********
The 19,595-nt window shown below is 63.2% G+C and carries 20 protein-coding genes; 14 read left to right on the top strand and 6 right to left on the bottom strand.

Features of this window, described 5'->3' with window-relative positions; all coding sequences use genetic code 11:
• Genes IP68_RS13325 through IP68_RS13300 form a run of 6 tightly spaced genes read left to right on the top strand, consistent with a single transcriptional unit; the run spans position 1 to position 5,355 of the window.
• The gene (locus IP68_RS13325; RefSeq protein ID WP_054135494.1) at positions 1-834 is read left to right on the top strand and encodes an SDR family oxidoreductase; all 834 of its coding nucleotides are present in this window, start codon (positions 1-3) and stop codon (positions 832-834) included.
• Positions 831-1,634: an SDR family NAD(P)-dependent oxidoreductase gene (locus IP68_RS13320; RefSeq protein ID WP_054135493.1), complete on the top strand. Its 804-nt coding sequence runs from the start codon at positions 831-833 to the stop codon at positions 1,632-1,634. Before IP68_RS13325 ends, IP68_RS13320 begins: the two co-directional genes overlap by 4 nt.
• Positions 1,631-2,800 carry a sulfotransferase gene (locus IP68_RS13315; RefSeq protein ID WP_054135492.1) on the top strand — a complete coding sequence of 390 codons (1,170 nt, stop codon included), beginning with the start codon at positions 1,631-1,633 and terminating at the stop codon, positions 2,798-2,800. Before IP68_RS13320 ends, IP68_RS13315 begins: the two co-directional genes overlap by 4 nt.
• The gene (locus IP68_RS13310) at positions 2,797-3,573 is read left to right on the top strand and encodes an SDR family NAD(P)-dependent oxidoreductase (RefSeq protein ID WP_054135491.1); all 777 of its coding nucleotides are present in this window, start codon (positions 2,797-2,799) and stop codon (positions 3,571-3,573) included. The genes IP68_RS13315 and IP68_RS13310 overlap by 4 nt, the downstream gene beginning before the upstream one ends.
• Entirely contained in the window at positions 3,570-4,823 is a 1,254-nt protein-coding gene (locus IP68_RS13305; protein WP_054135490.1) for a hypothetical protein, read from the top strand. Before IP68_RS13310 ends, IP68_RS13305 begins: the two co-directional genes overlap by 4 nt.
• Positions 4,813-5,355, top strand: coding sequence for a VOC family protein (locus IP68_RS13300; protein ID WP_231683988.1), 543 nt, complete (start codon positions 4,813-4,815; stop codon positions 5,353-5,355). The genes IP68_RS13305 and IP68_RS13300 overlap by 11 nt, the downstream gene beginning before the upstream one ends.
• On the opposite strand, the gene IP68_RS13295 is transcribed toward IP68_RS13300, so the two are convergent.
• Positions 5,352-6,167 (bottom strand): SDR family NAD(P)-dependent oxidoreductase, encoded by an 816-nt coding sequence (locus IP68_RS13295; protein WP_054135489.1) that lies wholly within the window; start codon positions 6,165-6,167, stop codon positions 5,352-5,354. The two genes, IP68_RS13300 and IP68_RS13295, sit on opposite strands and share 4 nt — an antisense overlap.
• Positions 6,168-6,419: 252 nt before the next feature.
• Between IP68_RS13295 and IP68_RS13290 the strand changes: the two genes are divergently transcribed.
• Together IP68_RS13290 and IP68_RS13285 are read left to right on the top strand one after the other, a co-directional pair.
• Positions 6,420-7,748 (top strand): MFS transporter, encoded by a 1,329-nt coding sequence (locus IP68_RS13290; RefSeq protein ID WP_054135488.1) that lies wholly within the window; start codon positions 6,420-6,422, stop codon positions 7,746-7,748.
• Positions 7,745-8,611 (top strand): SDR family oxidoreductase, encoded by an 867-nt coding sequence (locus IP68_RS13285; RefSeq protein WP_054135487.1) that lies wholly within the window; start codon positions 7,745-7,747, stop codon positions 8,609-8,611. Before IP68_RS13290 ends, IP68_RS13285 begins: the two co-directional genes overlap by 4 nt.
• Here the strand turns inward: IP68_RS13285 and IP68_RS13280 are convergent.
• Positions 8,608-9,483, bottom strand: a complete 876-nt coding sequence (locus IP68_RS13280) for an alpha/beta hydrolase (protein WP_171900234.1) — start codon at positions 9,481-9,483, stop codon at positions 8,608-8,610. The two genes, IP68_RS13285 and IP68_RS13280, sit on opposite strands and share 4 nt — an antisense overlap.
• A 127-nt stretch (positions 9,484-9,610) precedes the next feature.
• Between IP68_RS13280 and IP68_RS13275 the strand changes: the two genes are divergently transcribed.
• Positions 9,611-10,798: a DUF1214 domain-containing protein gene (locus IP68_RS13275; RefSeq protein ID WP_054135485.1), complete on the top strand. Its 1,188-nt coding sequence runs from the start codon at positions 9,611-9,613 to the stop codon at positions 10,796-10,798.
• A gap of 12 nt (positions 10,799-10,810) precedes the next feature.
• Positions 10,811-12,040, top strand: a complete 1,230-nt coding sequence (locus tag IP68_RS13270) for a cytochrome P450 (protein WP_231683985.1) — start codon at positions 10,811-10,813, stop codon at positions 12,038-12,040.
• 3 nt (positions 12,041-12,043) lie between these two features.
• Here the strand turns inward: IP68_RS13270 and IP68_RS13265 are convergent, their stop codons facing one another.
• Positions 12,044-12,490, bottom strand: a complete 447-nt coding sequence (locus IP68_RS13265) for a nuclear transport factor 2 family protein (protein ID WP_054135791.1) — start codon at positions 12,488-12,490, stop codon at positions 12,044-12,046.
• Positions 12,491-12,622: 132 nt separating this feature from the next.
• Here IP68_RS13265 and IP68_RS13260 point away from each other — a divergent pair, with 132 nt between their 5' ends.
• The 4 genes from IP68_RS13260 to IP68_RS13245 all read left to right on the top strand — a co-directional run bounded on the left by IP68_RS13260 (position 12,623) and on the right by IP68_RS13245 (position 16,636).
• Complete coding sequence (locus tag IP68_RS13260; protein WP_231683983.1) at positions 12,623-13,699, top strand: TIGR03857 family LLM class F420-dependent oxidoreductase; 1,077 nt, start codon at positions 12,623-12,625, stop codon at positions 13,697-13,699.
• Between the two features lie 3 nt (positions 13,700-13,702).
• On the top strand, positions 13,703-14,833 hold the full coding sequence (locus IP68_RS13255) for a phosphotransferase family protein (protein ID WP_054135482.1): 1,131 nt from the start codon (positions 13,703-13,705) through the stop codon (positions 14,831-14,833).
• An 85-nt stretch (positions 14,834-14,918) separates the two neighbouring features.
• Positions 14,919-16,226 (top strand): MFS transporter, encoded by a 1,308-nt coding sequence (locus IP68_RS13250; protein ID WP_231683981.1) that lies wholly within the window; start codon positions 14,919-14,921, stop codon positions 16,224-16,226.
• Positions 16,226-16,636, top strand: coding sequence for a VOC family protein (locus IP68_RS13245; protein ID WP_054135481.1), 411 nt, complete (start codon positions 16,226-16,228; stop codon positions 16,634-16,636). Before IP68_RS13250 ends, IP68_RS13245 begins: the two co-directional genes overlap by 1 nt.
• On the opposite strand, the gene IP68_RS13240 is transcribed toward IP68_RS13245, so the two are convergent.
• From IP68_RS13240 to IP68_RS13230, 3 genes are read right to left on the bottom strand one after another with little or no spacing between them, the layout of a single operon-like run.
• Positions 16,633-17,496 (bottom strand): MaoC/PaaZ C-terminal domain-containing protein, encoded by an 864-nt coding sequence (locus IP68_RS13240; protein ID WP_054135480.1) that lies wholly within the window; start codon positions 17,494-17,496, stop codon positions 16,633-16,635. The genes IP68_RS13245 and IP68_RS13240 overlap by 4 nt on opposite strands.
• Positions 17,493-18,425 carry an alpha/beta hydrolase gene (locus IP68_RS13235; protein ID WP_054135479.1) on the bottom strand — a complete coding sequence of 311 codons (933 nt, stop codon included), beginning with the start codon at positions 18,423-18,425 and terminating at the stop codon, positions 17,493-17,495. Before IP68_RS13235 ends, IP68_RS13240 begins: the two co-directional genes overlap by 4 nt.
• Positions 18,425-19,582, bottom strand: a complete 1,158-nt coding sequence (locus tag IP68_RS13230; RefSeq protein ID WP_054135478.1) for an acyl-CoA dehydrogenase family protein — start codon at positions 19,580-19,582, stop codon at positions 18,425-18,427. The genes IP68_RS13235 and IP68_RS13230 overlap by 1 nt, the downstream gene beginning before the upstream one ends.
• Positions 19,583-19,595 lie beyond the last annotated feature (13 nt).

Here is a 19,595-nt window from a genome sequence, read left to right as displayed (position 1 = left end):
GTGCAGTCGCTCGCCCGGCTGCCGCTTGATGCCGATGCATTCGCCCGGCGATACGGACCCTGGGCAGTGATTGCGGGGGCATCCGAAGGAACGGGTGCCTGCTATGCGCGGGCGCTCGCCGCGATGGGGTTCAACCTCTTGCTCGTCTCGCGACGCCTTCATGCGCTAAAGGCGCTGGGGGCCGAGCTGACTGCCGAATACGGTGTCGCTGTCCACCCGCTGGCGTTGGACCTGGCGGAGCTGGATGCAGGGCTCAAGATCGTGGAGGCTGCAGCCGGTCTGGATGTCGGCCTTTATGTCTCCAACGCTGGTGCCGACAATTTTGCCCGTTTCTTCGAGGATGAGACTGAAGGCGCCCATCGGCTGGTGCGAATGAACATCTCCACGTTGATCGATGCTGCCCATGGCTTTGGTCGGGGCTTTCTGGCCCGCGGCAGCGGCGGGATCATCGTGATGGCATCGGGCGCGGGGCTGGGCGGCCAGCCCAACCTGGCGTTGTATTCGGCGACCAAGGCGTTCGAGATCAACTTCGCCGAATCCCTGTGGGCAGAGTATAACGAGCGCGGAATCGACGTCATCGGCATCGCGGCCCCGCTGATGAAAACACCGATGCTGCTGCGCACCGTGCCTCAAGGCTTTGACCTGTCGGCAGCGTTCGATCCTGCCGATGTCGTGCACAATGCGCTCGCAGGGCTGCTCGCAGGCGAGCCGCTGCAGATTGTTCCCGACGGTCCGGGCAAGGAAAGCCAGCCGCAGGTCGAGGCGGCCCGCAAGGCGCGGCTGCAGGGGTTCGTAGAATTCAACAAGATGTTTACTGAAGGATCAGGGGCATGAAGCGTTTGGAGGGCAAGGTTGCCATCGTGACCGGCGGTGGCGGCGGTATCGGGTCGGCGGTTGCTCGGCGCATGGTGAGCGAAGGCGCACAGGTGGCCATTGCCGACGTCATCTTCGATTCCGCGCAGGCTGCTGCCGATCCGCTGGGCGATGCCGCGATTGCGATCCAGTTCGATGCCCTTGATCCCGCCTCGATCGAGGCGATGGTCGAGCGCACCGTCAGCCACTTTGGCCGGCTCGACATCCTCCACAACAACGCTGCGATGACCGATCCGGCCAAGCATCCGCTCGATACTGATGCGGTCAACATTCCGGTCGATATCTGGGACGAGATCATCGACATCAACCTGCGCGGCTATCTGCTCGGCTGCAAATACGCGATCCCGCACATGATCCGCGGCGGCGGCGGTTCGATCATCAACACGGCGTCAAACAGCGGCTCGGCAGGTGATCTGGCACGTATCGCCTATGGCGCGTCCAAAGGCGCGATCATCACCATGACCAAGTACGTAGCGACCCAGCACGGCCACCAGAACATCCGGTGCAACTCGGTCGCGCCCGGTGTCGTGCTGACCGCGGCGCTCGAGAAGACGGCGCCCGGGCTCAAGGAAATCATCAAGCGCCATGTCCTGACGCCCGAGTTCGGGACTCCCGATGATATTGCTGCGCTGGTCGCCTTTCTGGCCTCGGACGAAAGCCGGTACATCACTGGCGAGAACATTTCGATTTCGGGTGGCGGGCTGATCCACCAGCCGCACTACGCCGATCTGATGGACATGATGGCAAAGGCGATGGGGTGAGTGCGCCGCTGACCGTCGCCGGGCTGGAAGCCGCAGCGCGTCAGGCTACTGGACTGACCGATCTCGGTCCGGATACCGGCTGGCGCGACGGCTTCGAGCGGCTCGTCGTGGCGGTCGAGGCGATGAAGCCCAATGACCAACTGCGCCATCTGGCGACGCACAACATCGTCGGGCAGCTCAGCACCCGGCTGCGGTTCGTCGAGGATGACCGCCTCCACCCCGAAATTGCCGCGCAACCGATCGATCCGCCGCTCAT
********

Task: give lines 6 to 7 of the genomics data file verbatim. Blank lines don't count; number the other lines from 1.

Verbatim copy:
• Positions 1,631-2,800 carry a sulfotransferase gene (locus IP68_RS13315; RefSeq protein ID WP_054135492.1) on the top strand — a complete coding sequence of 390 codons (1,170 nt, stop codon included), beginning with the start codon at positions 1,631-1,633 and terminating at the stop codon, positions 2,798-2,800. Before IP68_RS13320 ends, IP68_RS13315 begins: the two co-directional genes overlap by 4 nt.
• The gene (locus IP68_RS13310) at positions 2,797-3,573 is read left to right on the top strand and encodes an SDR family NAD(P)-dependent oxidoreductase (RefSeq protein ID WP_054135491.1); all 777 of its coding nucleotides are present in this window, start codon (positions 2,797-2,799) and stop codon (positions 3,571-3,573) included. The genes IP68_RS13315 and IP68_RS13310 overlap by 4 nt, the downstream gene beginning before the upstream one ends.